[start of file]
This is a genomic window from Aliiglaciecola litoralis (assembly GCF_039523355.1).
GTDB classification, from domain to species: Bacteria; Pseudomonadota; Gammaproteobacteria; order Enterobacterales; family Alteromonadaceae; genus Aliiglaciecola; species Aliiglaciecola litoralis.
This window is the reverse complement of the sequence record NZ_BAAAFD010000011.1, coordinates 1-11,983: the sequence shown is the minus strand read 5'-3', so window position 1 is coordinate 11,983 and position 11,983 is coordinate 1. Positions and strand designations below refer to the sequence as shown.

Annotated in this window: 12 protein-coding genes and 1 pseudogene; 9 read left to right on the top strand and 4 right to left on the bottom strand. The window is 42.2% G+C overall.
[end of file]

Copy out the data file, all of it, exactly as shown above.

This is a genomic window from Aliiglaciecola litoralis (assembly GCF_039523355.1).
GTDB classification, from domain to species: Bacteria; Pseudomonadota; Gammaproteobacteria; order Enterobacterales; family Alteromonadaceae; genus Aliiglaciecola; species Aliiglaciecola litoralis.
This window is the reverse complement of the sequence record NZ_BAAAFD010000011.1, coordinates 1-11,983: the sequence shown is the minus strand read 5'-3', so window position 1 is coordinate 11,983 and position 11,983 is coordinate 1. Positions and strand designations below refer to the sequence as shown.

Annotated in this window: 12 protein-coding genes and 1 pseudogene; 9 read left to right on the top strand and 4 right to left on the bottom strand. The window is 42.2% G+C overall.